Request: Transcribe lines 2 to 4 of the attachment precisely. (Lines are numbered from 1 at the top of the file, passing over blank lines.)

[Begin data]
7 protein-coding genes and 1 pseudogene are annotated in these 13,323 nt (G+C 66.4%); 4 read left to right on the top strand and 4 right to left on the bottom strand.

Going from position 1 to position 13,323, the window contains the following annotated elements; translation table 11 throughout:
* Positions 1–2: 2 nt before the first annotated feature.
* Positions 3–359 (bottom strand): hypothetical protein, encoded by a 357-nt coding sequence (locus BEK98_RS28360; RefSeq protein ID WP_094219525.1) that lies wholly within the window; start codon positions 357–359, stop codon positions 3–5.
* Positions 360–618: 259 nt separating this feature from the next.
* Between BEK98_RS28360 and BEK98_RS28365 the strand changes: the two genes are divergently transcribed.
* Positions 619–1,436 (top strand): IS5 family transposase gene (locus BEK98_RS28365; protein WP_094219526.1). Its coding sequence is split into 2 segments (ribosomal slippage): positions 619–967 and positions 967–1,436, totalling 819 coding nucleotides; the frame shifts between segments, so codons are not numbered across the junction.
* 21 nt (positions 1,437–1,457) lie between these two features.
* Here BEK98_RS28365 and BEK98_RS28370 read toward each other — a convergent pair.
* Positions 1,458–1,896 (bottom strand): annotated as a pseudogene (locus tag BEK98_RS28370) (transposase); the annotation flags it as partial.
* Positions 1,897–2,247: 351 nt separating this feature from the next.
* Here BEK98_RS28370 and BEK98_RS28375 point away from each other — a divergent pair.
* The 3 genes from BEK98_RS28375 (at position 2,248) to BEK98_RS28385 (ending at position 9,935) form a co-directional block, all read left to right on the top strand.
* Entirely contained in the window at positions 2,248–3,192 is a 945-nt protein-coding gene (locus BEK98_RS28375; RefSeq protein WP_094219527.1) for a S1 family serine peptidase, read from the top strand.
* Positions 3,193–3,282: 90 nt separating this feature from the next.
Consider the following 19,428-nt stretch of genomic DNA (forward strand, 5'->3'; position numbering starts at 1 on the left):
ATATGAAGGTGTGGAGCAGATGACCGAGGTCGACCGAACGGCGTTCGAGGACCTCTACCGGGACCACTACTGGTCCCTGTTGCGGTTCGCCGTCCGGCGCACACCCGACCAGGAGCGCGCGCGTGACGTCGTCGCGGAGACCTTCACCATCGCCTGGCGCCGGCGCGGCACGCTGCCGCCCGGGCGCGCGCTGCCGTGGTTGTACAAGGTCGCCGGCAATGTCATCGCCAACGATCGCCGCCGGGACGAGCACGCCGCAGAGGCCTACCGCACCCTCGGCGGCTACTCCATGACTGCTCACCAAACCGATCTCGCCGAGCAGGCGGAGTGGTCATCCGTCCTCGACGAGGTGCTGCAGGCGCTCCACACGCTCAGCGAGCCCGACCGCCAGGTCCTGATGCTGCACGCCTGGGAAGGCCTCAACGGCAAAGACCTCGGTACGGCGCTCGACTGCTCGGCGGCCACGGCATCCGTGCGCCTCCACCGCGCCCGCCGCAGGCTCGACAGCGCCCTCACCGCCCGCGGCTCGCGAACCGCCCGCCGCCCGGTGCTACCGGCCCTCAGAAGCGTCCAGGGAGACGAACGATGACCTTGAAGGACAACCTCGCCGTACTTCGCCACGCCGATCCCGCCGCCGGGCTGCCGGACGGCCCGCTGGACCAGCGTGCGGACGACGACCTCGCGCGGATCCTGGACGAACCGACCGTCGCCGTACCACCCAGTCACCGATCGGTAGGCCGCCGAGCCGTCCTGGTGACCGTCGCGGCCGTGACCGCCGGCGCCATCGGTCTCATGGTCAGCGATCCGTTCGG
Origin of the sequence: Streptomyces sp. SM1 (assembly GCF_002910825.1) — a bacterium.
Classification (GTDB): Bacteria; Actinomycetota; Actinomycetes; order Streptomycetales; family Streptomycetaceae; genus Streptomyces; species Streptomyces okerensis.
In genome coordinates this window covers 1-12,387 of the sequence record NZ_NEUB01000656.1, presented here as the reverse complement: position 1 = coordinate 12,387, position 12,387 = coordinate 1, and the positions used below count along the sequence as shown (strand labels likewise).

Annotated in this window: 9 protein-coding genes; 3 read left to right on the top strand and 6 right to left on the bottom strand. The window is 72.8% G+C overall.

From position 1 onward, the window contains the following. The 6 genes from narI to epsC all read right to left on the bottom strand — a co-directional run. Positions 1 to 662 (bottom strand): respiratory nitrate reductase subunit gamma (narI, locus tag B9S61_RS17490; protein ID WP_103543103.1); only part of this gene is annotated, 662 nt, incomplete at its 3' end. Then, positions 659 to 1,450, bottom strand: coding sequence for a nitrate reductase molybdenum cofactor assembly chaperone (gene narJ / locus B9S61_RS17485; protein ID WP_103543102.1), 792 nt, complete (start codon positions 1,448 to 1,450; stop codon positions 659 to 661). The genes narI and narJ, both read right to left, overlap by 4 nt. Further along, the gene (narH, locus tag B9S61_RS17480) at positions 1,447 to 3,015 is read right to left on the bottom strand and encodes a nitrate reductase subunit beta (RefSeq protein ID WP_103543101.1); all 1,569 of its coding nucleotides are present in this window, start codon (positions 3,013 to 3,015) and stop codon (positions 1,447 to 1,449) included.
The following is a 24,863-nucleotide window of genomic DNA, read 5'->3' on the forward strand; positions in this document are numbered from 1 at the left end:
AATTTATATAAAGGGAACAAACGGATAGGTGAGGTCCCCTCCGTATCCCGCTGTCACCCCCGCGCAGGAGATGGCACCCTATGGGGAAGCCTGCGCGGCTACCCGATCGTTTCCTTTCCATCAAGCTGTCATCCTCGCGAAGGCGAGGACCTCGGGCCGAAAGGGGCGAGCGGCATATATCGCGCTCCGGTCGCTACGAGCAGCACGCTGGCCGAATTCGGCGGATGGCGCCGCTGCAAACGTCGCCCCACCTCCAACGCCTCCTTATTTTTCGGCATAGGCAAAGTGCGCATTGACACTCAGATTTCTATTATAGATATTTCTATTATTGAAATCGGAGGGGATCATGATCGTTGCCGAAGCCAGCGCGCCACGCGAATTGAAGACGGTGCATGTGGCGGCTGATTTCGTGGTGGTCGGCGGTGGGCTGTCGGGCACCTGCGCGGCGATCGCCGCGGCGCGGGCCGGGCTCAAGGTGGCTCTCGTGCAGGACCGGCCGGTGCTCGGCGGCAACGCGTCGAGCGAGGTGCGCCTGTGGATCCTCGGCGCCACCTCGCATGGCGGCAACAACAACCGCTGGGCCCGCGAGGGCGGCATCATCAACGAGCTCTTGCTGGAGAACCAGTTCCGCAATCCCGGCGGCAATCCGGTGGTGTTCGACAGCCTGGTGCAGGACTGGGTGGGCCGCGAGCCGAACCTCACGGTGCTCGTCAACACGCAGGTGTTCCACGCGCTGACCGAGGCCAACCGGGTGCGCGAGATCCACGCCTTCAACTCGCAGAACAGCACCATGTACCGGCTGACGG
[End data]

Going from position 1 to position 13,323, the window contains the following annotated elements; translation table 11 throughout:
* Positions 1–2: 2 nt before the first annotated feature.
* Positions 3–359 (bottom strand): hypothetical protein, encoded by a 357-nt coding sequence (locus BEK98_RS28360; RefSeq protein ID WP_094219525.1) that lies wholly within the window; start codon positions 357–359, stop codon positions 3–5.